Anchored by Jake Tapper, The Lead airs at 4 p.m. ET on CNN.
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(CNN) - The Senate on Thursday voted to invoke the so-called nuclear option out of frustration over Republicans who have been blocking President Barack Obama's nominees.
The controversial move is a rules change that could make a partisan environment even more divisive, because it takes away the Senate minority's right to filibuster.
"Really, this is going to be good for the country. We are going to be able to let the president have his team in place," said Democratic Sen. Tom Udall, of New Mexico. "Any president, Democrat or Republican, is entitled to have their team in place."
But Republicans call Thursday's rule change hypocritical, saying Democrats were against the nuclear option back in 2005.
"The reality is, it has been an unprecedented level of obstruction," said Udall, who is one of 33 Democratic senators who have never served in the minority.
"In 2005, they reached a compromise. They put judges on the court. Here, we have just hit a wall. There was no compromise," said Udall.
Udall said the rule change "is returning to the Constitution. The Constitution has super majorities in five places, not on advice and consent. That's what we're supposed to do on judges, that's what we're supposed to do on executive nominees."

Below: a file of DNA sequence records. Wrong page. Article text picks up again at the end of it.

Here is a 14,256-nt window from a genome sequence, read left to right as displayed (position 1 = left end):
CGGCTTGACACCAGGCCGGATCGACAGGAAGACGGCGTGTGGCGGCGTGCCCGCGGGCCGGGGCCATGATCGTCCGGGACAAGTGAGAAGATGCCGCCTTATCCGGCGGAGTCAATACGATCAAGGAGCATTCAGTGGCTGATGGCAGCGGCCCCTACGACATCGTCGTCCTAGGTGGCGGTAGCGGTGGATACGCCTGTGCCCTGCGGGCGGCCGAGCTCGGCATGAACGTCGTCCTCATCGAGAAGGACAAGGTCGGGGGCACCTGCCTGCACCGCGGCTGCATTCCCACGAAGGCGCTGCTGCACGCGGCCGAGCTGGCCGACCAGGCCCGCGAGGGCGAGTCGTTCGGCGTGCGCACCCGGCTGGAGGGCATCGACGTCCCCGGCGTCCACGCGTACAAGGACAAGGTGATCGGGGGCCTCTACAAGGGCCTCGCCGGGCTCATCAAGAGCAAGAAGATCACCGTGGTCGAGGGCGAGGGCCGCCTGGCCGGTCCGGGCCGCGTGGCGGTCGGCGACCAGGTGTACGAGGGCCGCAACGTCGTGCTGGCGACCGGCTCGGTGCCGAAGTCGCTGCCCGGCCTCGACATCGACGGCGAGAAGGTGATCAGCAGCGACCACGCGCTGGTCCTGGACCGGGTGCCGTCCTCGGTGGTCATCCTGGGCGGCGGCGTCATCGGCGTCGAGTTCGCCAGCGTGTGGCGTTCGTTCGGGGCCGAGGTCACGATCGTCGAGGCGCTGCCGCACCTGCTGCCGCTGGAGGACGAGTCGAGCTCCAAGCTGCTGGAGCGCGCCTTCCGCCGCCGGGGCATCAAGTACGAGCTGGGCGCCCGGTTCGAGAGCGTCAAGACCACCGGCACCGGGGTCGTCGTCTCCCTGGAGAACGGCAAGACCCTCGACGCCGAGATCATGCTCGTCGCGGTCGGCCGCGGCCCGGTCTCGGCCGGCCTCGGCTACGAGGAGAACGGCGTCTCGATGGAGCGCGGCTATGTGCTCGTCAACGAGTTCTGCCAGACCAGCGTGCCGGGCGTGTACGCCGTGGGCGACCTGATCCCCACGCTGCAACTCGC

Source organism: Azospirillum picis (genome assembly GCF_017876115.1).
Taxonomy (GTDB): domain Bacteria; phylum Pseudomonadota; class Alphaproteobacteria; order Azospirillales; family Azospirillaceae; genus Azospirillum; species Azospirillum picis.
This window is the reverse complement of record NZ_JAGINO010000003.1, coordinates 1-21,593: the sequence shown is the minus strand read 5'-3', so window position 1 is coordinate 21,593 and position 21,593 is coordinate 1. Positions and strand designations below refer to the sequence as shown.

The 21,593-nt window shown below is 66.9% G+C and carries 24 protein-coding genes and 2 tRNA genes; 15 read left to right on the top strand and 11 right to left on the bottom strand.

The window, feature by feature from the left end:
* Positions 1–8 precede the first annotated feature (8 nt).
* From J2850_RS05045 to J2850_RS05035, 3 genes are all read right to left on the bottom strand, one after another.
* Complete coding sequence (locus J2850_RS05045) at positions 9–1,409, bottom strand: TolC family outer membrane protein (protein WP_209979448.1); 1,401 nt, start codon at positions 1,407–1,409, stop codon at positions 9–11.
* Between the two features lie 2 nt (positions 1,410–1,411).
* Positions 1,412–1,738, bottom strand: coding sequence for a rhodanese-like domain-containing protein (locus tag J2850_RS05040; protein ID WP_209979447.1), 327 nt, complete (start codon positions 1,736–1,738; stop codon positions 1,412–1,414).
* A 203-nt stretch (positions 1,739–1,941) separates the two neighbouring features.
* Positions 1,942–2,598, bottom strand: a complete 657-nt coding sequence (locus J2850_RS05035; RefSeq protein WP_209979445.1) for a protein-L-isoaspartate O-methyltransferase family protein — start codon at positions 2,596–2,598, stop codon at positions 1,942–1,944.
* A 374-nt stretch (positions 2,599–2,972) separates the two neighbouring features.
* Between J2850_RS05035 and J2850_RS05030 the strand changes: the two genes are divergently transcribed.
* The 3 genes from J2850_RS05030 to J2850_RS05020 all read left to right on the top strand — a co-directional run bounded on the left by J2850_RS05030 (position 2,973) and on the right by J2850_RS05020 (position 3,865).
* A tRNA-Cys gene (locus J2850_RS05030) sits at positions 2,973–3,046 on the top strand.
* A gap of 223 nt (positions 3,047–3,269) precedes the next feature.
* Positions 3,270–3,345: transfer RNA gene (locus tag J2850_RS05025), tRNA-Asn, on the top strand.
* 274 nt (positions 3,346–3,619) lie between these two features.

The new Democratic senators that have never been in the minority "are primarily driving this issue," Sen. John McCain, R-Arizona, said Thursday, warning they "will pay a very, very heavy price for it."
"Nothing happens in the Senate unless every senator signs on," Udall said. "We had some very senior senators say, you know, enough is enough."
Philosophically, Udall said he does not believe the Senate's job is to rubber-stamp the administration's wishes.
"Our role is is to step out there, advise and consent, and if we don't believe the person's qualified, if there's some real serious problem, vote against them," said Udall.
"The issue really is advice and consent, not with super majorities. Right now we have the tyranny of the minority. That's what we've taken care of," said Udall.
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The Lead with Jake Tapper draws not only on Tapper’s deep knowledge of politics and national issues, but also seeks to examine and advance stories across a wide range of topics that demonstrate his own curiosities and interests. Compelling headlines come from around the country and the globe, from politics to money, sports to popular culture, based on news drivers of the day.
The Lead with Jake Tapper airs weekdays at 4 p.m. ET.
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